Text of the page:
No studio can will a movie to success, no matter how much it spends. But Disney's well- orchestrated advertising and PR campaign leading up to the release of "Oz The Great And Powerful" certainly played a role in an impressive $80.3-million opening, the first piece of good box office news in what has been a stinker of a winter. It's a good lesson on how well-placed TV ads (Super Bowl, Oscars, etc.), along with a dozen or so cover stories and a wide presence in social media can create interest in a film that has received okay but not great reviews. Capitalizing on the "Wizard of Oz" brand (if not the rights to the 1939 film) didn't hurt - "Oz" did well across many demographic lines. Another plus: It wasn't a blah remake of a well-known tale (as with the poorly received "Jack The Giant Slayer," which managed only $10 million in its second weekend). The overseas market is being watched closely - it could determine how much of a hit "Oz" turns out to be. From Deadline:
Talent and filmmakers were out in force in support of the film, with appearances across daytime and late-night, print media (10+ cover stories), an E! movie special that aired March 7, and exclusive screenings and special events including Comic-Con (featuring buzzed-about Hall H panel and footage debut), CinemaCon and Daytona 500 (with James Franco serving as Grand Marshal). And end-credit song "Almost Home" by Mariah Carey released February 19th via Island Def Jam while the music video directed by longtime Carey collaborator David LaChapelle debuted on American Idol. in terms of innovation, Google Chrome Experiment "Find Your Way to Oz" designed by Disney and Google created an immersive experience and included an unprecedented Google homepage takeover on February 7th. The "Journey to Oz" Balloon Tour, sponsored by HSN and IMAX, launched February 12 while Disney theme park integrations included an exclusive 8-minute 4D sneak peek of the film throughout March and a large-scale Oz garden with entry portal, carnival area, and Yellow Brick Road through May 19.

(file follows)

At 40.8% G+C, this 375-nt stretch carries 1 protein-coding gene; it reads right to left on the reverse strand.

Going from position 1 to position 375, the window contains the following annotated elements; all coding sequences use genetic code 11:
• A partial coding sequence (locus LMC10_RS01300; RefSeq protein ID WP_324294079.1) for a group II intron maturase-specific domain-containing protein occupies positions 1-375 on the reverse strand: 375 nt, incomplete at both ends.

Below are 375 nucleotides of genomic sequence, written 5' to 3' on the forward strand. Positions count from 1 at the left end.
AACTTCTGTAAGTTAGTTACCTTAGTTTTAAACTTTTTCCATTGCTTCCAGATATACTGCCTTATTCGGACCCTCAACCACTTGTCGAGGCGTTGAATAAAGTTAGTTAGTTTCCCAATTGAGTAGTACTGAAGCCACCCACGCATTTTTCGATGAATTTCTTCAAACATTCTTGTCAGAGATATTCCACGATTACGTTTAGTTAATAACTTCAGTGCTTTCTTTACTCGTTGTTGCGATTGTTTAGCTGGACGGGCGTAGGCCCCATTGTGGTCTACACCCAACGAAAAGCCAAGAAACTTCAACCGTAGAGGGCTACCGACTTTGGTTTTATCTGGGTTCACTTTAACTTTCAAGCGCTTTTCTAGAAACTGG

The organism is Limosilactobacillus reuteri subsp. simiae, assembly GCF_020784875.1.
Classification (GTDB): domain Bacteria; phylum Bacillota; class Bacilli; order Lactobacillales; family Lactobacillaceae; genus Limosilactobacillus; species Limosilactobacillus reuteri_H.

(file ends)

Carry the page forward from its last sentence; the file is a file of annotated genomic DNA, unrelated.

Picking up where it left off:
From the LAT:
Far from capping a three-year, $235-million production effort, the movie is shaping up to be the first shot in a battle between Disney and its Burbank rival Warner Bros., which owns rights to the iconic 1939 film but decided against producing its own reboot. As Disney rolls out "Great and Powerful" around the world, it also plans a sequel and has high hopes for a merchandising line. Yet Warners, loath to watch a competitor cash in on one of its crown jewels, is trying to make up for lost time: it is planning an "Oz" cable TV show, a 3-D DVD re-release of the 1939 film and plenty of its own products. The fight over "Oz" bounty not only demonstrates the critical importance of a franchise in modern Hollywood but also raises the question -- philosophically if not legally -- of who should control the direction of one of the country's most cherished properties.